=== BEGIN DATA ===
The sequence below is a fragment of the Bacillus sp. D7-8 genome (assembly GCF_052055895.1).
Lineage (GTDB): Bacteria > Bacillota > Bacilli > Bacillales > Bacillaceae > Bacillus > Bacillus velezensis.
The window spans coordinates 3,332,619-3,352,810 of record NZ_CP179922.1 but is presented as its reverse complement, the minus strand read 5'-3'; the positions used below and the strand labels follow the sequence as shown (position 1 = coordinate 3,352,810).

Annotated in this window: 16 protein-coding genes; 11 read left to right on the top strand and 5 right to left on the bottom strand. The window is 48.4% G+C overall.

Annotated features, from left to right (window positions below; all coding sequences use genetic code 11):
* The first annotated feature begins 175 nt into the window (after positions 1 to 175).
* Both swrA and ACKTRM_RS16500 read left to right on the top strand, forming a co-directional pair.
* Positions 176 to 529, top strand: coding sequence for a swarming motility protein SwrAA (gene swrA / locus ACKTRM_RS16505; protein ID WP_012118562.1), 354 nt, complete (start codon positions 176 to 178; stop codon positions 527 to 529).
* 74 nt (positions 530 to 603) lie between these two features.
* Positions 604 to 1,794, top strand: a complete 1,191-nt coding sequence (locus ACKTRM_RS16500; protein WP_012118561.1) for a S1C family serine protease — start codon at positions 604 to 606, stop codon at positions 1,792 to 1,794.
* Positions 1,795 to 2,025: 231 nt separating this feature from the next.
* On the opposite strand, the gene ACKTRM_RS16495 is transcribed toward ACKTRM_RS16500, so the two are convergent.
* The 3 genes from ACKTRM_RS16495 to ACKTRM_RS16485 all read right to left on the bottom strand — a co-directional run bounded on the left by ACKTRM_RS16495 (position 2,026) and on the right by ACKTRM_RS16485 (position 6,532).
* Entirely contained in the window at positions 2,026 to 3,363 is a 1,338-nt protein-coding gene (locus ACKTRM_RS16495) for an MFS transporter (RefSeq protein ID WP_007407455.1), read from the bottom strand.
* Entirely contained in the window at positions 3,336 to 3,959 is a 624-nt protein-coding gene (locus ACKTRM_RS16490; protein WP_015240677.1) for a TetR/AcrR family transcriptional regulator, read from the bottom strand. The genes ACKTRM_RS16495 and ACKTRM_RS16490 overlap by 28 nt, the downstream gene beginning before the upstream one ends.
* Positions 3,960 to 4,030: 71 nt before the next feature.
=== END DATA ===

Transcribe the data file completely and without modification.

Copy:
The sequence below is a fragment of the Bacillus sp. D7-8 genome (assembly GCF_052055895.1).
Lineage (GTDB): Bacteria > Bacillota > Bacilli > Bacillales > Bacillaceae > Bacillus > Bacillus velezensis.
The window spans coordinates 3,332,619-3,352,810 of record NZ_CP179922.1 but is presented as its reverse complement, the minus strand read 5'-3'; the positions used below and the strand labels follow the sequence as shown (position 1 = coordinate 3,352,810).

Annotated in this window: 16 protein-coding genes; 11 read left to right on the top strand and 5 right to left on the bottom strand. The window is 48.4% G+C overall.

Annotated features, from left to right (window positions below; all coding sequences use genetic code 11):
* The first annotated feature begins 175 nt into the window (after positions 1 to 175).
* Both swrA and ACKTRM_RS16500 read left to right on the top strand, forming a co-directional pair.
* Positions 176 to 529, top strand: coding sequence for a swarming motility protein SwrAA (gene swrA / locus ACKTRM_RS16505; protein ID WP_012118562.1), 354 nt, complete (start codon positions 176 to 178; stop codon positions 527 to 529).
* 74 nt (positions 530 to 603) lie between these two features.
* Positions 604 to 1,794, top strand: a complete 1,191-nt coding sequence (locus ACKTRM_RS16500; protein WP_012118561.1) for a S1C family serine protease — start codon at positions 604 to 606, stop codon at positions 1,792 to 1,794.
* Positions 1,795 to 2,025: 231 nt separating this feature from the next.
* On the opposite strand, the gene ACKTRM_RS16495 is transcribed toward ACKTRM_RS16500, so the two are convergent.
* The 3 genes from ACKTRM_RS16495 to ACKTRM_RS16485 all read right to left on the bottom strand — a co-directional run bounded on the left by ACKTRM_RS16495 (position 2,026) and on the right by ACKTRM_RS16485 (position 6,532).
* Entirely contained in the window at positions 2,026 to 3,363 is a 1,338-nt protein-coding gene (locus ACKTRM_RS16495) for an MFS transporter (RefSeq protein ID WP_007407455.1), read from the bottom strand.
* Entirely contained in the window at positions 3,336 to 3,959 is a 624-nt protein-coding gene (locus ACKTRM_RS16490; protein WP_015240677.1) for a TetR/AcrR family transcriptional regulator, read from the bottom strand. The genes ACKTRM_RS16495 and ACKTRM_RS16490 overlap by 28 nt, the downstream gene beginning before the upstream one ends.
* Positions 3,960 to 4,030: 71 nt before the next feature.